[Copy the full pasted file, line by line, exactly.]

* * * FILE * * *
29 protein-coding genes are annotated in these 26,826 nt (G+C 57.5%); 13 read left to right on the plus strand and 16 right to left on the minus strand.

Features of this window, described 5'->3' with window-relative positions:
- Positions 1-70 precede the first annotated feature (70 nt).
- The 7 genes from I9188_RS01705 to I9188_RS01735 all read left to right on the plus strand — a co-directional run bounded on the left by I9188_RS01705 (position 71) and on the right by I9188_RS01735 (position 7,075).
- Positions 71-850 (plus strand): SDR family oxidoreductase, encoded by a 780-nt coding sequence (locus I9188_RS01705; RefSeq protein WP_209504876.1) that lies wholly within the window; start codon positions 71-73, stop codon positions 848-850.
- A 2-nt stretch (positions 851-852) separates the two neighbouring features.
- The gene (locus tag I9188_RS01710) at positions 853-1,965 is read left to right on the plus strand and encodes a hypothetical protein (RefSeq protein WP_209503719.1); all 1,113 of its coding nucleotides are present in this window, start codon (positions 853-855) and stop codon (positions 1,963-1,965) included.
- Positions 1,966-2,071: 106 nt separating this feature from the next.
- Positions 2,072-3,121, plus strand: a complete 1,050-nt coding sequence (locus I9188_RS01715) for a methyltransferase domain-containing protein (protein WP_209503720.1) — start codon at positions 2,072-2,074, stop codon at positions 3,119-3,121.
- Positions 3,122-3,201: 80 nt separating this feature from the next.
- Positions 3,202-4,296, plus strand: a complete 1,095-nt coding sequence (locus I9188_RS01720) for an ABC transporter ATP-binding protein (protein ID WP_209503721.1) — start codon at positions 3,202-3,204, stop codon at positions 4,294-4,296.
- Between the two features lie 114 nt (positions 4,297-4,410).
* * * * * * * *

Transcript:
29 protein-coding genes are annotated in these 26,826 nt (G+C 57.5%); 13 read left to right on the plus strand and 16 right to left on the minus strand.

Features of this window, described 5'->3' with window-relative positions:
- Positions 1-70 precede the first annotated feature (70 nt).
- The 7 genes from I9188_RS01705 to I9188_RS01735 all read left to right on the plus strand — a co-directional run bounded on the left by I9188_RS01705 (position 71) and on the right by I9188_RS01735 (position 7,075).
- Positions 71-850 (plus strand): SDR family oxidoreductase, encoded by a 780-nt coding sequence (locus I9188_RS01705; RefSeq protein WP_209504876.1) that lies wholly within the window; start codon positions 71-73, stop codon positions 848-850.
- A 2-nt stretch (positions 851-852) separates the two neighbouring features.
- The gene (locus tag I9188_RS01710) at positions 853-1,965 is read left to right on the plus strand and encodes a hypothetical protein (RefSeq protein WP_209503719.1); all 1,113 of its coding nucleotides are present in this window, start codon (positions 853-855) and stop codon (positions 1,963-1,965) included.
- Positions 1,966-2,071: 106 nt separating this feature from the next.
- Positions 2,072-3,121, plus strand: a complete 1,050-nt coding sequence (locus I9188_RS01715) for a methyltransferase domain-containing protein (protein WP_209503720.1) — start codon at positions 2,072-2,074, stop codon at positions 3,119-3,121.
- Positions 3,122-3,201: 80 nt separating this feature from the next.
- Positions 3,202-4,296, plus strand: a complete 1,095-nt coding sequence (locus I9188_RS01720) for an ABC transporter ATP-binding protein (protein ID WP_209503721.1) — start codon at positions 3,202-3,204, stop codon at positions 4,294-4,296.
- Between the two features lie 114 nt (positions 4,297-4,410).